All around us, our landscape is changing. As globalisation casts its spores across Vietnam, the cities face the threat of losing their individuality in the process. Destruction shadows the course of construction, upheavals accompany installations, and buildings blossom overnight. The incessant replenishing of our environment results in the formation of new landscapes, pushing the horizon far beyond urban zones. While this fills some hearts with hope, it fills others with grief and uncertainty. With the creation of new buildings, crumbling architecture and tight-knit communal spaces are deposited in their wake, becoming relics of a time that is now rapidly receding into the past. Empty fields now serve as a breeding ground for new apartment blocks. In this modern vertical living, we become detached in our own private boxes, isolating ourselves from other people and distancing ourselves yet further from nature.

Alongside the fluctuations in the landscape, sentiments and attitudes are also undergoing dramatic change in Vietnam, as people are gradually beginning to liberate themselves from the traditions and social norms that have stuck around for generations. However, with the emergence of new status symbols and cultural reference points, it leaves people in limbo between doubt and confidence. What some consider as a source of liberation cause anguish for others.

Volatile States is a reflection on the direction modern society is taking in Vietnam as it vies to keep up with the rest of the world. This series show juxtapositions and struggles that exist between old and new, the natural and the man-made. In a world that is becoming increasingly detached, the subjects to be broached are numerous if we wish to cast a critical eye.

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About the Artist
Duy Phuong Le Nguyen (b. 1984, Vietnam) grew up being surrounded by photography. His parents chose that business to keep the family away from the breadline. Building from scratch, they offered their services for family events and, eventually, they opened their own modest studio. At first, the negative attitude of Vietnamese society towards photographers in general, coupled with the lack of respect shown towards his parents in particular, dissuaded him from following such a path.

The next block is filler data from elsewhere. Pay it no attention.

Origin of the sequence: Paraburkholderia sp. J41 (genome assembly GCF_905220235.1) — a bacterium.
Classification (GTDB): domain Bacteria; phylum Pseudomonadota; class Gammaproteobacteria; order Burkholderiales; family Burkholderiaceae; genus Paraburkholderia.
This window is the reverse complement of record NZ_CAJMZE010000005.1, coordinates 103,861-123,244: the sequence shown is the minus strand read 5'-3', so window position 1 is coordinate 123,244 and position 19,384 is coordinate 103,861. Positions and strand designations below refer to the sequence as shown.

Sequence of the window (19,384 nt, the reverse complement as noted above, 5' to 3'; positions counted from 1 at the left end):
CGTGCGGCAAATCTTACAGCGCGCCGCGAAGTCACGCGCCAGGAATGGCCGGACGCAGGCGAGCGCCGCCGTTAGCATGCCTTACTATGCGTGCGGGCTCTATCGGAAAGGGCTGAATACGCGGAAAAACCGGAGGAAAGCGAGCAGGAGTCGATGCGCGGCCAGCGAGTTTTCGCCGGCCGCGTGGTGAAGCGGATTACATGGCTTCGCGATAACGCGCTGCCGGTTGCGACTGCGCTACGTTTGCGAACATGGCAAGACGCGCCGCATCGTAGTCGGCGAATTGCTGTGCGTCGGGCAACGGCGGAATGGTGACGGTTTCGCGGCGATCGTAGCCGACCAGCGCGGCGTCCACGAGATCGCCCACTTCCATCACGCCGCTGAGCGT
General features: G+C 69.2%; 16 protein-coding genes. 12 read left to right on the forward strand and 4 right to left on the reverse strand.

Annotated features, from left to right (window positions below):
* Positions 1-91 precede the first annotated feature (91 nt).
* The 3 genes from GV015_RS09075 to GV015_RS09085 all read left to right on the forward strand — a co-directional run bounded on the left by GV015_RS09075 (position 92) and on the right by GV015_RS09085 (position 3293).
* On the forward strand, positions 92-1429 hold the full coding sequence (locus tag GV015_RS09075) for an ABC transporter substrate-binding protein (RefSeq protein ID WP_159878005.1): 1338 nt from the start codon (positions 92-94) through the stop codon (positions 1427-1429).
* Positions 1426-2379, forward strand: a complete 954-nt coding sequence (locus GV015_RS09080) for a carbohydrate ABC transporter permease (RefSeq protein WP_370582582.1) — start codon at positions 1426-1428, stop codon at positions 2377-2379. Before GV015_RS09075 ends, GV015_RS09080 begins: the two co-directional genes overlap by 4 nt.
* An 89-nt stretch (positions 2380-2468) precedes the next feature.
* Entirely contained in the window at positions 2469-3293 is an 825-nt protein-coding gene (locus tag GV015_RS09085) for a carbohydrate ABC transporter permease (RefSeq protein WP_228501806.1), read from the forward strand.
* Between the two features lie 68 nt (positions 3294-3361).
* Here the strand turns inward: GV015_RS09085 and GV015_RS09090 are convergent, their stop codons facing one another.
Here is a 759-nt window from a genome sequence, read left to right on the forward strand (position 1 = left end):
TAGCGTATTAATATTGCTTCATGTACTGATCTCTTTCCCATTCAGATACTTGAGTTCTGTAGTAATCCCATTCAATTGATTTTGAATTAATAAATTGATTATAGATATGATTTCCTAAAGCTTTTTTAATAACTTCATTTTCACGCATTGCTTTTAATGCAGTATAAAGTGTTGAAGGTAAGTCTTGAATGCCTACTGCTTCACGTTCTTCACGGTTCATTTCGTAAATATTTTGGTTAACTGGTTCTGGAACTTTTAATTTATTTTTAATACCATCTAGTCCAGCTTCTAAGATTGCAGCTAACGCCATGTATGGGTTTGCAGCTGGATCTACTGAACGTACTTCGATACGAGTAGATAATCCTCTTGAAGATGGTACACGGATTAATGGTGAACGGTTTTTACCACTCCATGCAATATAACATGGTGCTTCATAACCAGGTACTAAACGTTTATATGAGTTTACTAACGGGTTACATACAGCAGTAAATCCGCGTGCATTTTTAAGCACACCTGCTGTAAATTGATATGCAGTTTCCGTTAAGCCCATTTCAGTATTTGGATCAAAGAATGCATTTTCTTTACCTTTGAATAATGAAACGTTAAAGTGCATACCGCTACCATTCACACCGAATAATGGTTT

After misspending his youth on dangerous games and illegal temptations in Ho Chi Minh City, he became attracted by directing and cinema. However he chose to return to photography, a calling to which he feels predestined.

After entering university to study for a degree in photography in 2006, he was selected in 2008 by Jean-Luc Amand Fournier from the École Nationale Supérieure de la Photographie d’Arles for a three-month residency. In the following year, his work is being displayed at the Musée du Quai Branly as part of the ‘Photoquai’ exhibition.

Since returning to Vietnam, he consecrates himself uniquely to the realisation of personal photographic projects. For the Holding Water project, which follows the lives of the country dwellers of Tri An Lake for five years, his style combines documentary approach and staging. He is concurrently working on several other projects in Ho Chi Minh City.

Simultaneously documentary and work of art, his photographic projects are barely noticed in Vietnam. A country where the realisation of a personal work depicting society is rare and considered of little value. Nevertheless, Duy Phuong perseveres on his road and continues to interrogate the modernisation of Vietnamese society and the intimate mutations, which come with it.

From 2012 onwards the quality of his work has started to become recognised and numerous personal and collective exhibitions have been organised by the Centre Culturel Français in Hanoi and Hue, as well as by the Sao La and Craig Thomas galleries in Ho Chi Minh City.